But it is not always so clearly recognised that when we use it as a shorthand term to describe all our Christian brethren at present living in the world (as in the phrase, 'the church militant here in earth') or when we use it for a denomination, as the Church of England, or the Presbyterian Church, these are also non-biblical senses; and it is here that the confusion arises, because we bring over into these modern non-biblical uses the theology of glory which applies to the New Testament church.

"It would help clarity of thought if wherever the word denomination can be used... we used it instead of the word church."

It would help clarity of thought if wherever the word denomination can be used without altering the meaning of the sentence we used it instead of the word church. Thus we should speak of 'heads of denominations', rather than use the horrible new-fangled phrase 'heads of churches'; and we should also speak of 'Council of denominations' rather than 'Council of churches', and 'the amalgamation of denominations' rather than 'church union'. Such usage would enable us to see these things more clearly in their true proportions.

A distinction in nomenclature between church and denomination would immediately make clear the fallacy of the statement in the proposed basis of union for the Congregational, Methodist and Presbyterian Churches in Australia: "The Uniting Church acknowledges with joy that she belongs to the one holy Catholic and Apostolic Church." The sentence should read "The Uniting Denomination acknowledges with joy that she belongs to the only holy Catholic Church", which lacks intelligibility, as Christ does not gather denominational organisations, but persons, to himself. Nor can denominational officers testify on behalf of their organisation that 'she' is a member of Christ. Such witness can only be given by individuals about their own status, as they are conscious of the Spirit's witness with their spirit that they are sons of God.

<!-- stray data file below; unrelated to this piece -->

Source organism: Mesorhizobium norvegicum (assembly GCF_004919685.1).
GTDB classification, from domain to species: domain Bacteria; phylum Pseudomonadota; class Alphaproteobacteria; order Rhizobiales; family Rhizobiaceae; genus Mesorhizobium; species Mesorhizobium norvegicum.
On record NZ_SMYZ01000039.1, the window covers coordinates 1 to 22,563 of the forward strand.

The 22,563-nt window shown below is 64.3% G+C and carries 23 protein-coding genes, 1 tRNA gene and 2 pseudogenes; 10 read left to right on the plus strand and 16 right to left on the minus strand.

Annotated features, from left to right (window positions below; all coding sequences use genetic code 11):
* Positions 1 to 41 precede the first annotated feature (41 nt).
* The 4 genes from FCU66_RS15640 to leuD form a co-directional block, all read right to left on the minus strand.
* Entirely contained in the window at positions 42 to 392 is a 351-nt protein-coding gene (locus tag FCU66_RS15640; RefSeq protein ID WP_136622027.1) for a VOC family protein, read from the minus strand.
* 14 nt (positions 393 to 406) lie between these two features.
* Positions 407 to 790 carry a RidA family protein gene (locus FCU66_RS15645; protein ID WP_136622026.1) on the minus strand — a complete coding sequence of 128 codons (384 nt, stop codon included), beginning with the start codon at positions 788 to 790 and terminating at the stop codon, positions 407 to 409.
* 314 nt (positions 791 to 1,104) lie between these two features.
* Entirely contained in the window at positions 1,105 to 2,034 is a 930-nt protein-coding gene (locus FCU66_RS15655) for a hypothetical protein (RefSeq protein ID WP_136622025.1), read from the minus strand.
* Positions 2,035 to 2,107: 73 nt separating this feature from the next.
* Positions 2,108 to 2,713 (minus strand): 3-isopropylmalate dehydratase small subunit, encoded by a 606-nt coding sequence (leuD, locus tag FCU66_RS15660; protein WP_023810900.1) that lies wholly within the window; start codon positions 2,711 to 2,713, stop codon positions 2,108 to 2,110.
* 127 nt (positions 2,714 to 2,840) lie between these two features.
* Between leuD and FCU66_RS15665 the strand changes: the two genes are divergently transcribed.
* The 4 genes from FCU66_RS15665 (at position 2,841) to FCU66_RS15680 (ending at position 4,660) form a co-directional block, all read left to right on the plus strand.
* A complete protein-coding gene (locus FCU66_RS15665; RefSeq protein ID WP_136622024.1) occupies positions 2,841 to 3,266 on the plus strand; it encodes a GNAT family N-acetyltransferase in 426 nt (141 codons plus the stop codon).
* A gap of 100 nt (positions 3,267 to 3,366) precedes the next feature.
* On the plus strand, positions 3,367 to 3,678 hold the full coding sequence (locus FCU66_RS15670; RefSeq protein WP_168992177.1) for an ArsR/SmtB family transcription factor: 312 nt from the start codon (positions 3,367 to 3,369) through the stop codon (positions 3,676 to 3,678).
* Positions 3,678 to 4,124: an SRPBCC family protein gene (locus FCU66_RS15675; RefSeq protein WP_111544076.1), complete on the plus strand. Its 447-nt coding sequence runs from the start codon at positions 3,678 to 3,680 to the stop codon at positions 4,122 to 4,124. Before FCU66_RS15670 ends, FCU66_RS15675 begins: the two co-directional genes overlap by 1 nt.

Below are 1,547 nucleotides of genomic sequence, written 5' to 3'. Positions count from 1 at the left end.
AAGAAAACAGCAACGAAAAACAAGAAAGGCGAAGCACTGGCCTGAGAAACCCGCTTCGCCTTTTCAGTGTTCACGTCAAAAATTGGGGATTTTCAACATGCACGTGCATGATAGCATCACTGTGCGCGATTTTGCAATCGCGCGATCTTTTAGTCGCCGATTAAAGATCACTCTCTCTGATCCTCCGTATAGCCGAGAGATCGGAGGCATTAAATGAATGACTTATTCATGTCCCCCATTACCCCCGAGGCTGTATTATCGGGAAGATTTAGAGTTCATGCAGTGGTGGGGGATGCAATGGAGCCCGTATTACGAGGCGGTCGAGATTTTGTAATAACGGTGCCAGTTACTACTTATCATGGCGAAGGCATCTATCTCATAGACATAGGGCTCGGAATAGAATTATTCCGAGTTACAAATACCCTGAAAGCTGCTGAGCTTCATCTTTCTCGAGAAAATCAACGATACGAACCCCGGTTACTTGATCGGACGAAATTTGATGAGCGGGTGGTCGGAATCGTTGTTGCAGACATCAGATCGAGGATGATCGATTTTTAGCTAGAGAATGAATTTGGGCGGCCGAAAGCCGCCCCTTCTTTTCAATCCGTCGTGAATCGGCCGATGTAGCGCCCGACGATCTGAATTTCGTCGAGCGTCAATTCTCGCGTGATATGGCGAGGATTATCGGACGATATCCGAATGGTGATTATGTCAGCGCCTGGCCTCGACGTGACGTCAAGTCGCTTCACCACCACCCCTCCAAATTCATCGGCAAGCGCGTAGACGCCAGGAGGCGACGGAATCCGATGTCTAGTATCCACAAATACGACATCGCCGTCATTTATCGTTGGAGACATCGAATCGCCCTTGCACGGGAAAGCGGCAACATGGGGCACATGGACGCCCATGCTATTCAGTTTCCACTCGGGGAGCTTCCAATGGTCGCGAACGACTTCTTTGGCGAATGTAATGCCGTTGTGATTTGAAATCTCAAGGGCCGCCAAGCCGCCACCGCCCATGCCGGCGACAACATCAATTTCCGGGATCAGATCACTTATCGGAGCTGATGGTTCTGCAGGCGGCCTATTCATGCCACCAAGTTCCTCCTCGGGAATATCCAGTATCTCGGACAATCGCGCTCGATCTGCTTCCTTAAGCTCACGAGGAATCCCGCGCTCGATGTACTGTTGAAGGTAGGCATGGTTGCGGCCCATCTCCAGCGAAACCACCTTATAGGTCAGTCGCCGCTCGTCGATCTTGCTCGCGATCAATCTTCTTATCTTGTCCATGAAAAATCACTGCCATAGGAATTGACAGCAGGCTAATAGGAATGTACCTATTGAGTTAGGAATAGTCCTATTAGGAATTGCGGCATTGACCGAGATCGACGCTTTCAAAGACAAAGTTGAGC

We may affirm that in our judgement the structure and doctrinal basis of association of the denomination to which we belong does not contravene the word of God, but to assert that our denomination, per se, as distinct from the regenerate Christians associated with it, is part of Christ's church is to attempt to combine concepts utterly disparate. Christ's church is certainly visible on earth (for invisible gatherings on earth is a contradiction) but it is not to be identified with the confederations called denominations.

David Broughton KnoxAbout the Author

David Broughton Knox was the Principal of Moore Theological College, Sydney.